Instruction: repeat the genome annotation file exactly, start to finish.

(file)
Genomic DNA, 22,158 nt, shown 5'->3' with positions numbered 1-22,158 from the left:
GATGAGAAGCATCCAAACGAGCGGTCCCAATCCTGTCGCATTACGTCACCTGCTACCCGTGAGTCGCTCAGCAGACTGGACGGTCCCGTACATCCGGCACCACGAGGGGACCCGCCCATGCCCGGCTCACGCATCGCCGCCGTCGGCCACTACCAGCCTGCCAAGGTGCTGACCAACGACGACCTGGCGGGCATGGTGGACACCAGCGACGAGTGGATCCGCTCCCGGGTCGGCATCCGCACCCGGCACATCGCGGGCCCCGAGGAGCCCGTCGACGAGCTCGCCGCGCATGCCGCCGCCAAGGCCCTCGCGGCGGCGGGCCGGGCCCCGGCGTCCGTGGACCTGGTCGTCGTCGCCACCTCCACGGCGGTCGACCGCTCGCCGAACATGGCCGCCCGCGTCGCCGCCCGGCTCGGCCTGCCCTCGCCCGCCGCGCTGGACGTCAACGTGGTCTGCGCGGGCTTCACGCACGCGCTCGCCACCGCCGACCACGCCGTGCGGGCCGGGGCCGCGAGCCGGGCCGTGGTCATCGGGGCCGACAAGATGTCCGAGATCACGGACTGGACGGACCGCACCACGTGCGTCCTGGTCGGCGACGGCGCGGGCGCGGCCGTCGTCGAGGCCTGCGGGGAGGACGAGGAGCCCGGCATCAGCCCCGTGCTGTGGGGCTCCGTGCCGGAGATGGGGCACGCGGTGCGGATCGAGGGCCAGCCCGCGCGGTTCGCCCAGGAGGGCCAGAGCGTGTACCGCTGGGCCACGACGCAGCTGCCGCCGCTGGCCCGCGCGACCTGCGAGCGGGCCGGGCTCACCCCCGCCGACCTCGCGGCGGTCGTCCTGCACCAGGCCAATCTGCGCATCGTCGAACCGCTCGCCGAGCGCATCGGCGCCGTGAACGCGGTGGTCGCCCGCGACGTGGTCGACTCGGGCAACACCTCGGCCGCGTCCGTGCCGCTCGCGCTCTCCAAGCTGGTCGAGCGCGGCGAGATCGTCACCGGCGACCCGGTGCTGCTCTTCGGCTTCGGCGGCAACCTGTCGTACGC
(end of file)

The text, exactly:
Genomic DNA, 22,158 nt, shown 5'->3' with positions numbered 1-22,158 from the left:
GATGAGAAGCATCCAAACGAGCGGTCCCAATCCTGTCGCATTACGTCACCTGCTACCCGTGAGTCGCTCAGCAGACTGGACGGTCCCGTACATCCGGCACCACGAGGGGACCCGCCCATGCCCGGCTCACGCATCGCCGCCGTCGGCCACTACCAGCCTGCCAAGGTGCTGACCAACGACGACCTGGCGGGCATGGTGGACACCAGCGACGAGTGGATCCGCTCCCGGGTCGGCATCCGCACCCGGCACATCGCGGGCCCCGAGGAGCCCGTCGACGAGCTCGCCGCGCATGCCGCCGCCAAGGCCCTCGCGGCGGCGGGCCGGGCCCCGGCGTCCGTGGACCTGGTCGTCGTCGCCACCTCCACGGCGGTCGACCGCTCGCCGAACATGGCCGCCCGCGTCGCCGCCCGGCTCGGCCTGCCCTCGCCCGCCGCGCTGGACGTCAACGTGGTCTGCGCGGGCTTCACGCACGCGCTCGCCACCGCCGACCACGCCGTGCGGGCCGGGGCCGCGAGCCGGGCCGTGGTCATCGGGGCCGACAAGATGTCCGAGATCACGGACTGGACGGACCGCACCACGTGCGTCCTGGTCGGCGACGGCGCGGGCGCGGCCGTCGTCGAGGCCTGCGGGGAGGACGAGGAGCCCGGCATCAGCCCCGTGCTGTGGGGCTCCGTGCCGGAGATGGGGCACGCGGTGCGGATCGAGGGCCAGCCCGCGCGGTTCGCCCAGGAGGGCCAGAGCGTGTACCGCTGGGCCACGACGCAGCTGCCGCCGCTGGCCCGCGCGACCTGCGAGCGGGCCGGGCTCACCCCCGCCGACCTCGCGGCGGTCGTCCTGCACCAGGCCAATCTGCGCATCGTCGAACCGCTCGCCGAGCGCATCGGCGCCGTGAACGCGGTGGTCGCCCGCGACGTGGTCGACTCGGGCAACACCTCGGCCGCGTCCGTGCCGCTCGCGCTCTCCAAGCTGGTCGAGCGCGGCGAGATCGTCACCGGCGACCCGGTGCTGCTCTTCGGCTTCGGCGGCAACCTGTCGTACGC